Ice Climate Normals for 1991-2020
Ice climatology is a long-term summary of the observations and measurements of ice conditions over a certain geographic marine region. Every 10 years, Environment and Climate Change Canada’s Canadian Ice Service (CIS) publishes updated Ice Climate Normals, which capture the latest 30-year sea and lake ice climatology for Canadian waters.
These normals are important in determining changes in Canadian ice data over time. The changes observed between the different climatological periods influence decision-making related to safety in Canada’s navigable waters and traditional on ice activities, and research and policies aimed at protecting Canada’s environment.
Comparing the 1991-2020 Ice Climate Normals to the previous set, which covers 1981-2010, shows that overall there has been a general decrease in sea and lake ice in our waters. In addition, ice is forming later in the season and breaking up earlier. However, it is important to note that this varies from region to region and there has been little to no change in some regions of Canada.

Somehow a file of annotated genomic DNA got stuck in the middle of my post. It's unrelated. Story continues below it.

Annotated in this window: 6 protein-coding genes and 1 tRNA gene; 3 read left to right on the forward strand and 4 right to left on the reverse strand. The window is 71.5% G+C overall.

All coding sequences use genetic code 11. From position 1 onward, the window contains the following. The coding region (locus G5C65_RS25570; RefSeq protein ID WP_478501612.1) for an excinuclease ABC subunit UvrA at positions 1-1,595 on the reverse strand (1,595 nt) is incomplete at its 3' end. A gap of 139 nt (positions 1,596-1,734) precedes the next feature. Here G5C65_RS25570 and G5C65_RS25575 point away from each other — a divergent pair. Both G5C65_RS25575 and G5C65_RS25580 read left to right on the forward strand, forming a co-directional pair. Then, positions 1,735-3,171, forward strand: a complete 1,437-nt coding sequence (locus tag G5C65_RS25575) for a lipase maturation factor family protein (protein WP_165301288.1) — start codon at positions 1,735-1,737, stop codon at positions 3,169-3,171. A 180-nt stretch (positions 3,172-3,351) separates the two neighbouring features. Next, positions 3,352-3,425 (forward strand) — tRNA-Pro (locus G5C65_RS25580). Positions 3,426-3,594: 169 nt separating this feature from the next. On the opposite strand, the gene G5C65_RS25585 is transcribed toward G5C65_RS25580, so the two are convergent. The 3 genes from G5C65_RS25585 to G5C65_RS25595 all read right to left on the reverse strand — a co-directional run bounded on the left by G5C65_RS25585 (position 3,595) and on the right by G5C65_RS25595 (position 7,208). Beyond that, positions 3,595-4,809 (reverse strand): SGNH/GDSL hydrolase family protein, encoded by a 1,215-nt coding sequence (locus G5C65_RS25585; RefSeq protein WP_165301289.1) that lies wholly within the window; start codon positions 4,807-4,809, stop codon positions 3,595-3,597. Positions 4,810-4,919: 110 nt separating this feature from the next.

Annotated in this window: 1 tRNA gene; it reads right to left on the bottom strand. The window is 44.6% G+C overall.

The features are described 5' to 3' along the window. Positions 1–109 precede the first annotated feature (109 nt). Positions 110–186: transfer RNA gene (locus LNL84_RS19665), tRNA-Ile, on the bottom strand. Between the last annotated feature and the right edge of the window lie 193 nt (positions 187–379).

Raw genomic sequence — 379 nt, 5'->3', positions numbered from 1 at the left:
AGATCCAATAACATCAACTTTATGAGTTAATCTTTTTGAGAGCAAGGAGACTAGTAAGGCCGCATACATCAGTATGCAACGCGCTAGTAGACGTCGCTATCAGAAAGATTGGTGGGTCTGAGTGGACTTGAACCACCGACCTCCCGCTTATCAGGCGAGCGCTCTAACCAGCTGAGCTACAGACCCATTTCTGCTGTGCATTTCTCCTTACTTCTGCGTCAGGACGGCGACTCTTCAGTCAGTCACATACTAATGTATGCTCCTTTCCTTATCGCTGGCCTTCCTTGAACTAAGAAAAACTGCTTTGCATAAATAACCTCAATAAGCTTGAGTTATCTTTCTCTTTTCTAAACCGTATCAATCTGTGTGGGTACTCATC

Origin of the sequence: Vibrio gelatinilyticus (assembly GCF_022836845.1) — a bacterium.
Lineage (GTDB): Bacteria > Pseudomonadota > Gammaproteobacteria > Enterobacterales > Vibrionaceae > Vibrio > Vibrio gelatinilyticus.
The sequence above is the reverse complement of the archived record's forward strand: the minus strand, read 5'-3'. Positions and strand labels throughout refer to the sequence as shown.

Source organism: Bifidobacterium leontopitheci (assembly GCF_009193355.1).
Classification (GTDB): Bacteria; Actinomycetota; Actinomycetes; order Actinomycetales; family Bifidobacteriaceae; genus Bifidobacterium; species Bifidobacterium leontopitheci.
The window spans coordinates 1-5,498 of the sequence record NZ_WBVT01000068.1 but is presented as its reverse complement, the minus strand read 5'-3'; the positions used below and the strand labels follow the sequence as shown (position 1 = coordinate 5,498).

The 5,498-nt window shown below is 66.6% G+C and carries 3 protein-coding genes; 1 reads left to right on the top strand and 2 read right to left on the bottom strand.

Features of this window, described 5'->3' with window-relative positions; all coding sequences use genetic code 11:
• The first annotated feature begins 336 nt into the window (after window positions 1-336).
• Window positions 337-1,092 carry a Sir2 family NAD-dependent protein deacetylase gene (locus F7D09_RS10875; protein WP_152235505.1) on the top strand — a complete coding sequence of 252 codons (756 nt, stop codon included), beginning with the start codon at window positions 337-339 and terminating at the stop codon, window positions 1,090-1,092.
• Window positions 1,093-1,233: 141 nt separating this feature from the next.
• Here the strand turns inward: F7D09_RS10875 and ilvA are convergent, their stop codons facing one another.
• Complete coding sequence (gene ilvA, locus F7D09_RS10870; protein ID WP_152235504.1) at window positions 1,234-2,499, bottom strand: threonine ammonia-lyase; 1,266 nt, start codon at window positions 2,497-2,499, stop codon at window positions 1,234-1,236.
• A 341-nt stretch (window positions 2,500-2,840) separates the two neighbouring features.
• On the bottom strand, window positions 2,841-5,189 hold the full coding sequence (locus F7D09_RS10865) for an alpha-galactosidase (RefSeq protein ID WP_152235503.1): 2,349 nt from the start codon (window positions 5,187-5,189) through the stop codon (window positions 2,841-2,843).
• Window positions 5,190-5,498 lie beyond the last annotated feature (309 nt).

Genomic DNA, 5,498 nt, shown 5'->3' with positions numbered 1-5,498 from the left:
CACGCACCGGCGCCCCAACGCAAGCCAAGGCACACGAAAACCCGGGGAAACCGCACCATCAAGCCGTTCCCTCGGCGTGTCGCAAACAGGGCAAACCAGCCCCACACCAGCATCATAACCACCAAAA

Various factors influence ice conditions, including air and water temperatures, winds, precipitation, water depth, currents, waves and tides. In the Canadian Arctic, the decline of sea ice is associated with warmer temperatures.
These normals demonstrate that climate change is having an impact on long-term trends in sea and lake ice.
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